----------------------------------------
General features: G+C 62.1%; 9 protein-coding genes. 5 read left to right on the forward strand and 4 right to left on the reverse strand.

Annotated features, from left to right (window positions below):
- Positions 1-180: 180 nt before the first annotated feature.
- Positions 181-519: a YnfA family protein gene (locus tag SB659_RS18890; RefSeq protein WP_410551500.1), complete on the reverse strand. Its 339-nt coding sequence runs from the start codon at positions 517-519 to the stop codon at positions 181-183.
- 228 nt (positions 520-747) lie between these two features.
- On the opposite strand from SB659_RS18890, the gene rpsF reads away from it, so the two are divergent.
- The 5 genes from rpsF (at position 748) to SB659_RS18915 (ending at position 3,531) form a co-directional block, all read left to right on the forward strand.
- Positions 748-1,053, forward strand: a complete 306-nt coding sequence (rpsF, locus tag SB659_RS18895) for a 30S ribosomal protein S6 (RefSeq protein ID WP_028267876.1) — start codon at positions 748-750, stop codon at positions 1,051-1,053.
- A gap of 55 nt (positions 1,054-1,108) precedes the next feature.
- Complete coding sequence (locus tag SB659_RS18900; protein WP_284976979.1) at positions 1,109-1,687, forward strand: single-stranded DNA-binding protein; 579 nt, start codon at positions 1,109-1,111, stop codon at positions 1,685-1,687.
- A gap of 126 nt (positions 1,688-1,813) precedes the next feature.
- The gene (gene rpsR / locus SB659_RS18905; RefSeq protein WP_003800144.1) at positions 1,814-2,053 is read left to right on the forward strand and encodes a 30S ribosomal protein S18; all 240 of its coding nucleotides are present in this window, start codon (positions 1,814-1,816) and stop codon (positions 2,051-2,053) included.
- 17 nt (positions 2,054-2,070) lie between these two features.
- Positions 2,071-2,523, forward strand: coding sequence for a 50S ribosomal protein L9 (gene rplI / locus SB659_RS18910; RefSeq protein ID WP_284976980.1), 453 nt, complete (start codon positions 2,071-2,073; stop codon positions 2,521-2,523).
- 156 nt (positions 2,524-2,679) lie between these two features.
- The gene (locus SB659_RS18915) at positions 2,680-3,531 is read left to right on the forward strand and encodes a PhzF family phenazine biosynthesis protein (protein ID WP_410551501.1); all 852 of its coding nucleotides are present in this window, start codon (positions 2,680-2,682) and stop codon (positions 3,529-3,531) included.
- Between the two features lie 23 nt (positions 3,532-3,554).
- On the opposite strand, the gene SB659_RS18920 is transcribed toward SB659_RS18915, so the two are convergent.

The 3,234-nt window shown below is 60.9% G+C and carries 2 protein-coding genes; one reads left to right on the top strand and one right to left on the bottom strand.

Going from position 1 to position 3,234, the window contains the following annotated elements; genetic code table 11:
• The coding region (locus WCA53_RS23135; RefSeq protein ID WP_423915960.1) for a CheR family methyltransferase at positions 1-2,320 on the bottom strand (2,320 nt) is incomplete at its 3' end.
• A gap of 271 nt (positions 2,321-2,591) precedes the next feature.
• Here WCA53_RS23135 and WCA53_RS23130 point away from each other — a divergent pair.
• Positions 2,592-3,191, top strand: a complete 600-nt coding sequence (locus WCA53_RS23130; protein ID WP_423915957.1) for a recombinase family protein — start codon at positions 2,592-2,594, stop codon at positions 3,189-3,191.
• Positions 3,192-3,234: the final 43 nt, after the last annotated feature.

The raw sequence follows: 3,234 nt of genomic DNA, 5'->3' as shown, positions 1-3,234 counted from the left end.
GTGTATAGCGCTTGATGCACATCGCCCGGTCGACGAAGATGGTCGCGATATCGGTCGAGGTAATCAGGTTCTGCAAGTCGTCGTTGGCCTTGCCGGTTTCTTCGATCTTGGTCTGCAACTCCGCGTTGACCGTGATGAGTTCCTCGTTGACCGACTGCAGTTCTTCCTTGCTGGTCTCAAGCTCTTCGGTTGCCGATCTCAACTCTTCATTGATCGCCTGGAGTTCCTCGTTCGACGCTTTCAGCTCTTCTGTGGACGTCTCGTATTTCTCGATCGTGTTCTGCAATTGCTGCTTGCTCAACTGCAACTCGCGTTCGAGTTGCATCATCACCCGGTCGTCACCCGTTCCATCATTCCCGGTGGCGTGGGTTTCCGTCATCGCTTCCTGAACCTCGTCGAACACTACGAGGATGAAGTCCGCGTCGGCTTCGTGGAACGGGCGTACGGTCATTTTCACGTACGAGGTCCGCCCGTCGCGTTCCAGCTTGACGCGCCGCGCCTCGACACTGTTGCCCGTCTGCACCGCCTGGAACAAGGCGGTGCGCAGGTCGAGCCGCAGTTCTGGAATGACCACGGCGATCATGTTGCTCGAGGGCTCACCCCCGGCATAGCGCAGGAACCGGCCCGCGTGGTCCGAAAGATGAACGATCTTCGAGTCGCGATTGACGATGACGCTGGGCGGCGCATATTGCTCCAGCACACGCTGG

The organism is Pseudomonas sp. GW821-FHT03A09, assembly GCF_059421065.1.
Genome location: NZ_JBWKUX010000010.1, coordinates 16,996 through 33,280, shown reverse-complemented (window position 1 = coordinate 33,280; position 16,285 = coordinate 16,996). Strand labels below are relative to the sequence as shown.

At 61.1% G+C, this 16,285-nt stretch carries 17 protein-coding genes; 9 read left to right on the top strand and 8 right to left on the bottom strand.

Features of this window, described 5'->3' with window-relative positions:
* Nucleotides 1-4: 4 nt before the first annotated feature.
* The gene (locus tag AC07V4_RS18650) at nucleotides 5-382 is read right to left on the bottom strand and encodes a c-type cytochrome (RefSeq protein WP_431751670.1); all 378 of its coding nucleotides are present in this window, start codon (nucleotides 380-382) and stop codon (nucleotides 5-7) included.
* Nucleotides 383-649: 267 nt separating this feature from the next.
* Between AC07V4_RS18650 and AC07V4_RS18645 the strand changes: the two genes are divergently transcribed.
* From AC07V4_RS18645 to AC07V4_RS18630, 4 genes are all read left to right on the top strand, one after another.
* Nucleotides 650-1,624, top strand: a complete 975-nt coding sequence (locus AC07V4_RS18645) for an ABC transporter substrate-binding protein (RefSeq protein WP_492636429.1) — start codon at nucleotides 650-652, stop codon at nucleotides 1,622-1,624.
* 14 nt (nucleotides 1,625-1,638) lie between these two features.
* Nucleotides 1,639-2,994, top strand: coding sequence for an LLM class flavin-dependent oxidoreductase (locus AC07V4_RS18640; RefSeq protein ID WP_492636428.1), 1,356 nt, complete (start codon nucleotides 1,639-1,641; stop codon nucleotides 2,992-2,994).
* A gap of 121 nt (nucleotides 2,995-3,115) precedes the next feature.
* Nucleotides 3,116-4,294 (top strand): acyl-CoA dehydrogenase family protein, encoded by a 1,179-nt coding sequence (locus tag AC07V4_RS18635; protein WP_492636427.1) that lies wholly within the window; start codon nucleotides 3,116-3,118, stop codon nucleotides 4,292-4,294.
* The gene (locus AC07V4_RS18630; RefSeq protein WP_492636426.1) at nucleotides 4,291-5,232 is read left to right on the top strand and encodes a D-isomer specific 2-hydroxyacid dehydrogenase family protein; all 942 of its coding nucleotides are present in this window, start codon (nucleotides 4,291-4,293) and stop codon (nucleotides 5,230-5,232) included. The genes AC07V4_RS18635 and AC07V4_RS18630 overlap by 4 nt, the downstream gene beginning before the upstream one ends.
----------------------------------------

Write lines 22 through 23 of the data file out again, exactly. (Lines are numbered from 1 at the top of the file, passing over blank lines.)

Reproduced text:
• A gap of 271 nt (positions 2,321-2,591) precedes the next feature.
• Here WCA53_RS23135 and WCA53_RS23130 point away from each other — a divergent pair.